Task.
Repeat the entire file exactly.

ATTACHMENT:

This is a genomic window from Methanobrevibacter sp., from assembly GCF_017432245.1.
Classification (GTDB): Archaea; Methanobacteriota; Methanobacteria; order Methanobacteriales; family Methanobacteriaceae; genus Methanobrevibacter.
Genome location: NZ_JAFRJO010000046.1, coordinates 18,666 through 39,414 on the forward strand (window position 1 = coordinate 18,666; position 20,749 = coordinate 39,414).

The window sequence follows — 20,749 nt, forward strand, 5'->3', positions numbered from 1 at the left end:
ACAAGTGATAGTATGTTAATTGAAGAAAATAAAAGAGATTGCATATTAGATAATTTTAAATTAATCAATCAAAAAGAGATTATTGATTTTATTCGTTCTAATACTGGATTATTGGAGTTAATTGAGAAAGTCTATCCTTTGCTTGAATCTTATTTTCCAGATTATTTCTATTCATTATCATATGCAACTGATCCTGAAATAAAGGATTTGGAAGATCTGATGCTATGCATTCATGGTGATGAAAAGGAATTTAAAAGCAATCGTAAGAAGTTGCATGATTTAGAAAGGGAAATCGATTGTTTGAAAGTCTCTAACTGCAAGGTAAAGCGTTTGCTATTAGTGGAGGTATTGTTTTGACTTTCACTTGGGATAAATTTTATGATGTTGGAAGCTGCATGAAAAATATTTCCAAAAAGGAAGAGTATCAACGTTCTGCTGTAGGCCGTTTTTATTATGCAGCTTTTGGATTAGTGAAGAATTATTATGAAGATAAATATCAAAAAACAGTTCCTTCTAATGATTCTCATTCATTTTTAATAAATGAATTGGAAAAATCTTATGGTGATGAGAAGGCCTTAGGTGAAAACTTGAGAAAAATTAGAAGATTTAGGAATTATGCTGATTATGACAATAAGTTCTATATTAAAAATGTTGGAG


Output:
This is a genomic window from Methanobrevibacter sp., from assembly GCF_017432245.1.
Classification (GTDB): Archaea; Methanobacteriota; Methanobacteria; order Methanobacteriales; family Methanobacteriaceae; genus Methanobrevibacter.
Genome location: NZ_JAFRJO010000046.1, coordinates 18,666 through 39,414 on the forward strand (window position 1 = coordinate 18,666; position 20,749 = coordinate 39,414).

The window sequence follows — 20,749 nt, forward strand, 5'->3', positions numbered from 1 at the left end:
ACAAGTGATAGTATGTTAATTGAAGAAAATAAAAGAGATTGCATATTAGATAATTTTAAATTAATCAATCAAAAAGAGATTATTGATTTTATTCGTTCTAATACTGGATTATTGGAGTTAATTGAGAAAGTCTATCCTTTGCTTGAATCTTATTTTCCAGATTATTTCTATTCATTATCATATGCAACTGATCCTGAAATAAAGGATTTGGAAGATCTGATGCTATGCATTCATGGTGATGAAAAGGAATTTAAAAGCAATCGTAAGAAGTTGCATGATTTAGAAAGGGAAATCGATTGTTTGAAAGTCTCTAACTGCAAGGTAAAGCGTTTGCTATTAGTGGAGGTATTGTTTTGACTTTCACTTGGGATAAATTTTATGATGTTGGAAGCTGCATGAAAAATATTTCCAAAAAGGAAGAGTATCAACGTTCTGCTGTAGGCCGTTTTTATTATGCAGCTTTTGGATTAGTGAAGAATTATTATGAAGATAAATATCAAAAAACAGTTCCTTCTAATGATTCTCATTCATTTTTAATAAATGAATTGGAAAAATCTTATGGTGATGAGAAGGCCTTAGGTGAAAACTTGAGAAAAATTAGAAGATTTAGGAATTATGCTGATTATGACAATAAGTTCTATATTAAAAATGTTGGAG